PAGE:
CNN's Piers Morgan Attacks Tony Perkins for Supporting Traditional Marriage

Following the overwhelming passage of Amendment 1 in North Carolina on Tuesday night, Piers Morgan brought on the president of the Family Research Council to attack him over his stance on same-sex marriage.  In typical Morgan fashion, Piers chose not to conduct a fair interview but instead attack Perkins.

The interview started out with Morgan asking Tony why he is, "so implacably opposed to two loving people getting married?"  Throughout the interview, Perkins provided consistent and fact-based arguments for his opposition to gay marriage, something Morgan would have none of.   

 

Morgan continued his line of insulting, loaded questions asking him things such as, "why do you personally care so much?" and even asking Perkins the overused and irrelevant, "What would you do if one of them came home and said, dad, I'm gay?"

Morgan, a former editor of the left-wing British tabloid The Daily Mirror, is so ideologically blinded that he cannot understand, let alone concede the proposition that people of good conscience can disagree on same-sex marriage as a public policy issue.


Below is the relevant transcript.


CNN
Piers Morgan Tonight
May 8, 2012
9:10 p.m. EDT

PIERS MORGAN: Now we're going to turn to our big story, the gay marriage battle. And breaking news on that. North Carolina has voted tonight on a referendum to constitutionally ban same-sex marriage. Tony Perkins is president of the Family Research Council. He's opposed to gay marriage and he joins me now. Mr. Perkins, tell me why are you so implacably opposed to two loving people getting married?

TONY PERKINS, PRESIDENT, FAMILY RESEARCH COUNCIL: Well, Piers, it's not just me, but North Carolina, as it looks like 60 percent of the voters there are poised to adopt the state amendment. That will make 30 states that have adopted amendments that preserve the definition of marriage as being between a union of one man and one woman.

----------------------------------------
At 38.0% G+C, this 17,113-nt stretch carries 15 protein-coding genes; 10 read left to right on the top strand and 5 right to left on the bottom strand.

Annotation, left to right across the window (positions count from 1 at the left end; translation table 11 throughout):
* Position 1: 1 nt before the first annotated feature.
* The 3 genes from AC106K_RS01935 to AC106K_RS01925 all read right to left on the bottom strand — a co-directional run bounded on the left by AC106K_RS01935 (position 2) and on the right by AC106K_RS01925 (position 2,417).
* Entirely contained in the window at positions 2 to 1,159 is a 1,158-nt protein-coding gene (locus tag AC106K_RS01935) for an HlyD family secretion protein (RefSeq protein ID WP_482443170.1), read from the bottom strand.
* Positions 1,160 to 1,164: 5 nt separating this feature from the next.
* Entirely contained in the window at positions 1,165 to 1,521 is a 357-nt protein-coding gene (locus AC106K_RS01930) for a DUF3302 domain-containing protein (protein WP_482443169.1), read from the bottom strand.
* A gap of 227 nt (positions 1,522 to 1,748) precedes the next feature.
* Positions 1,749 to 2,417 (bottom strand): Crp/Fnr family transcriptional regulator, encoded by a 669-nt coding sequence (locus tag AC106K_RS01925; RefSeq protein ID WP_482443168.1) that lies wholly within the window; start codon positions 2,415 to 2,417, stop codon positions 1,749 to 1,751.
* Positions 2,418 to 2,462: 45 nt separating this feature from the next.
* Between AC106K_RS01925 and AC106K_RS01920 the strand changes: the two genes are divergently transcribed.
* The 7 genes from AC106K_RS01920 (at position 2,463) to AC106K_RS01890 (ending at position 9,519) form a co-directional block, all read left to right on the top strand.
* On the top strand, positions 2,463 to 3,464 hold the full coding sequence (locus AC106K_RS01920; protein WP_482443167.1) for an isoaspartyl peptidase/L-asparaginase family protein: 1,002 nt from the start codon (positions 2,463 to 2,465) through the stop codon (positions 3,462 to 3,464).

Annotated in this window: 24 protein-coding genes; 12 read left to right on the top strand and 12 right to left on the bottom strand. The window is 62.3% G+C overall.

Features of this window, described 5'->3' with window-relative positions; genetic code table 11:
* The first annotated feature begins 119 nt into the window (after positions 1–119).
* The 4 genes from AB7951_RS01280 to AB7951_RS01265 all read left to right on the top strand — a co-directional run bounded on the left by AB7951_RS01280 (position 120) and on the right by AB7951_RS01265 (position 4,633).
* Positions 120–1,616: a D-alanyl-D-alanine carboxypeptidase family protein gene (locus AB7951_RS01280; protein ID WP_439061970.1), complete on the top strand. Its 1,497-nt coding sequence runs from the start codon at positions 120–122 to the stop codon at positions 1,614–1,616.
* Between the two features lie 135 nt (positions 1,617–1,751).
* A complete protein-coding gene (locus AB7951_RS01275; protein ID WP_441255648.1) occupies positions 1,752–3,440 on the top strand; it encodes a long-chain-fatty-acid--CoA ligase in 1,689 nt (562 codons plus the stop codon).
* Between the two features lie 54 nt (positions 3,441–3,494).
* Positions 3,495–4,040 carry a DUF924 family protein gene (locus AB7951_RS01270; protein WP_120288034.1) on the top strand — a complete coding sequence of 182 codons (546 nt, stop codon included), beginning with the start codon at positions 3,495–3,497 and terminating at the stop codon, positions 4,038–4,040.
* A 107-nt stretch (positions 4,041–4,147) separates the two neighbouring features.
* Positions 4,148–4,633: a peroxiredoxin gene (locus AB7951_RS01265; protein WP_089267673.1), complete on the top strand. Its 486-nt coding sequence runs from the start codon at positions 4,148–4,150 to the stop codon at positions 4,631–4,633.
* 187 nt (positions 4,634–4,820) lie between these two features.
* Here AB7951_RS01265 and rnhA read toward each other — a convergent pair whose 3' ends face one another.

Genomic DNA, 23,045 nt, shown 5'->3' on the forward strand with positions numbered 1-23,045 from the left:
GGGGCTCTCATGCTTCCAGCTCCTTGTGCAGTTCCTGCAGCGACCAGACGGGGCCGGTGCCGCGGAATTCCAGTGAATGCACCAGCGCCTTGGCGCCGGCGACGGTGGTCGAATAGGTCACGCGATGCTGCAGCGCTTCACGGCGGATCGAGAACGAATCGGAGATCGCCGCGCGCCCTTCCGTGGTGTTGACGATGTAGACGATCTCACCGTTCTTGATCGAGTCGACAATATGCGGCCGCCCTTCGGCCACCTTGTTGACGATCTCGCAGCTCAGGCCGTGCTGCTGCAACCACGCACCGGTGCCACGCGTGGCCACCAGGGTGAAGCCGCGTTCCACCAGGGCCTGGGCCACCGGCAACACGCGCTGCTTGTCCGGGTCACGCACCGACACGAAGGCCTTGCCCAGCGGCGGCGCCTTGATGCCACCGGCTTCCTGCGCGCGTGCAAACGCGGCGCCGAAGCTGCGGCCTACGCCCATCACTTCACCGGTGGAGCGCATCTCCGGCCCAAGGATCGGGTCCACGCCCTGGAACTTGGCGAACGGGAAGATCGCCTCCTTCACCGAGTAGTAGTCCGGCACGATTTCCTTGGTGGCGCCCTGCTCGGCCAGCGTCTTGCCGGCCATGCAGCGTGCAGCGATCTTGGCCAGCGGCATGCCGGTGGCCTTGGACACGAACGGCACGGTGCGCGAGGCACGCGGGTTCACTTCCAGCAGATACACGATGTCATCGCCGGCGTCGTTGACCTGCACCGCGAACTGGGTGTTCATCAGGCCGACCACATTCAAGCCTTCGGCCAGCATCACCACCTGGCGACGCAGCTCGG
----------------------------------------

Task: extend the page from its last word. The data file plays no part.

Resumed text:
MORGAN: Why do you personally care so much? I mean the example I throw at you is, if you look at heterosexual marriage, look at Kim Kardashian's marriage, which lasted, what was it, 72 hours? Isn't it ridiculous? Day like I remember. When you look at a marriage of 72 days, look at a marriage that lasts that long, where clearly the respect for the sanctity of marriage is absurd.

PERKINS: Yes.

MORGAN: And then you have a gay couple who've been together 20 years, who love each other, who actually really want to get married and who want to observe and respect the sanctity of marriage, isn't it better for society that we let people that are in the second category take precedence over those in the first category? You treat it as a celebrity bag extension?

PERKINS: You know, Piers, I think that's a really good question and I think a lot of people will ask that question of themselves, because quite frankly, marriage from -- among heterosexuals has not been good, when we see a divorce rate around 50 percent. Of course my beginnings in public policy as an elected official was to do just that, to strengthen marriage, I authored the nation's first covenant marriage law. I've been working on marriage law for over 15 years.  And the reason it's important, Piers, quite frankly is because public policy shapes the culture. And when we're talking about -- what we're talking about here is not shaping policy or creating policy based upon an individual here or an individual there, but what the social science tells us is best for society as a whole. And it's very clear that children --

(CROSSTALK)

MORGAN: Let me -- let me ask you about the social -- let me ask you about the social science aspect. How much more damage can a gay couple do if they're married to the damage they can do to civilization if they're unmarried?

PERKINS: Yes, again, Piers, you're asking great questions because I think those are the questions that are going through people's minds. I think what we have to do, though, is look at the --